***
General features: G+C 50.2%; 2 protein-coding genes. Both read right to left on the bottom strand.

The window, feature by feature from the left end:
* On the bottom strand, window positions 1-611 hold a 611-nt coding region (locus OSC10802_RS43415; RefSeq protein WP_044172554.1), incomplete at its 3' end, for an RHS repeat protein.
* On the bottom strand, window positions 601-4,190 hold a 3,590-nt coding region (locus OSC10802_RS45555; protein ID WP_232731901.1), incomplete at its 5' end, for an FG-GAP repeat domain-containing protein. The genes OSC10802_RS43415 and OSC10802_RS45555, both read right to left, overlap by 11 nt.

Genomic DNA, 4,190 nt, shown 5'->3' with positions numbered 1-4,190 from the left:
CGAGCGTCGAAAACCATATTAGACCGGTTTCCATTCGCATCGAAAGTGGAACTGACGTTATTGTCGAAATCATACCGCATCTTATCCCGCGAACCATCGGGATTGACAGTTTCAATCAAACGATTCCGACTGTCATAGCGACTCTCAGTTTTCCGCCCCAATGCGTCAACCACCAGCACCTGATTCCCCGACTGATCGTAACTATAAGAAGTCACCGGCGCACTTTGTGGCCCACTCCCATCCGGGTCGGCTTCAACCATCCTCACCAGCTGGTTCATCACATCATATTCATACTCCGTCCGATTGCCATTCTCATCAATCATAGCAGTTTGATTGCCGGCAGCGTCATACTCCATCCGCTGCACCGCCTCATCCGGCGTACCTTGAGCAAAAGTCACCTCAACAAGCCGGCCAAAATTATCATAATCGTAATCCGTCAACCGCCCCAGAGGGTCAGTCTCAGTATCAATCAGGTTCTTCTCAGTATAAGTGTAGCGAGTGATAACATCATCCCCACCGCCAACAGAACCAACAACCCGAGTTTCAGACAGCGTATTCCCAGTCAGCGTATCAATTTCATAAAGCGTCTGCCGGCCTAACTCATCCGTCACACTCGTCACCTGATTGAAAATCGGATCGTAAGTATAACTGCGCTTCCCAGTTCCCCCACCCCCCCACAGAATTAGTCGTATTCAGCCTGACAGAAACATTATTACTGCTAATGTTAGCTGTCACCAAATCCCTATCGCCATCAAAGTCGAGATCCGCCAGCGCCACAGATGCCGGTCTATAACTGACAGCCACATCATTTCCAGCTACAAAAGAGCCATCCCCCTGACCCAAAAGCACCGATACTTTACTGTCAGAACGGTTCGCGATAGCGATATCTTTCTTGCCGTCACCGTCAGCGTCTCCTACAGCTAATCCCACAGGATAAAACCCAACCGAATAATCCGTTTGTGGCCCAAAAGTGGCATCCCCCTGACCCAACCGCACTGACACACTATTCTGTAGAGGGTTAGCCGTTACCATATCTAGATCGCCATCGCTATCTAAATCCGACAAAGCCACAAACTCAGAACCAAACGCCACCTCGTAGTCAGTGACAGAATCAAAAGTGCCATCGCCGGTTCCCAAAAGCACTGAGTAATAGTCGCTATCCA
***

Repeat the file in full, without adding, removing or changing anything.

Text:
General features: G+C 50.2%; 2 protein-coding genes. Both read right to left on the bottom strand.

The window, feature by feature from the left end:
* On the bottom strand, window positions 1-611 hold a 611-nt coding region (locus OSC10802_RS43415; RefSeq protein WP_044172554.1), incomplete at its 3' end, for an RHS repeat protein.
* On the bottom strand, window positions 601-4,190 hold a 3,590-nt coding region (locus OSC10802_RS45555; protein ID WP_232731901.1), incomplete at its 5' end, for an FG-GAP repeat domain-containing protein. The genes OSC10802_RS43415 and OSC10802_RS45555, both read right to left, overlap by 11 nt.

Genomic DNA, 4,190 nt, shown 5'->3' with positions numbered 1-4,190 from the left:
CGAGCGTCGAAAACCATATTAGACCGGTTTCCATTCGCATCGAAAGTGGAACTGACGTTATTGTCGAAATCATACCGCATCTTATCCCGCGAACCATCGGGATTGACAGTTTCAATCAAACGATTCCGACTGTCATAGCGACTCTCAGTTTTCCGCCCCAATGCGTCAACCACCAGCACCTGATTCCCCGACTGATCGTAACTATAAGAAGTCACCGGCGCACTTTGTGGCCCACTCCCATCCGGGTCGGCTTCAACCATCCTCACCAGCTGGTTCATCACATCATATTCATACTCCGTCCGATTGCCATTCTCATCAATCATAGCAGTTTGATTGCCGGCAGCGTCATACTCCATCCGCTGCACCGCCTCATCCGGCGTACCTTGAGCAAAAGTCACCTCAACAAGCCGGCCAAAATTATCATAATCGTAATCCGTCAACCGCCCCAGAGGGTCAGTCTCAGTATCAATCAGGTTCTTCTCAGTATAAGTGTAGCGAGTGATAACATCATCCCCACCGCCAACAGAACCAACAACCCGAGTTTCAGACAGCGTATTCCCAGTCAGCGTATCAATTTCATAAAGCGTCTGCCGGCCTAACTCATCCGTCACACTCGTCACCTGATTGAAAATCGGATCGTAAGTATAACTGCGCTTCCCAGTTCCCCCACCCCCCCACAGAATTAGTCGTATTCAGCCTGACAGAAACATTATTACTGCTAATGTTAGCTGTCACCAAATCCCTATCGCCATCAAAGTCGAGATCCGCCAGCGCCACAGATGCCGGTCTATAACTGACAGCCACATCATTTCCAGCTACAAAAGAGCCATCCCCCTGACCCAAAAGCACCGATACTTTACTGTCAGAACGGTTCGCGATAGCGATATCTTTCTTGCCGTCACCGTCAGCGTCTCCTACAGCTAATCCCACAGGATAAAACCCAACCGAATAATCCGTTTGTGGCCCAAAAGTGGCATCCCCCTGACCCAACCGCACTGACACACTATTCTGTAGAGGGTTAGCCGTTACCATATCTAGATCGCCATCGCTATCTAAATCCGACAAAGCCACAAACTCAGAACCAAACGCCACCTCGTAGTCAGTGACAGAATCAAAAGTGCCATCGCCGGTTCCCAAAAGCACTGAGTAATAGTCGCTATCCA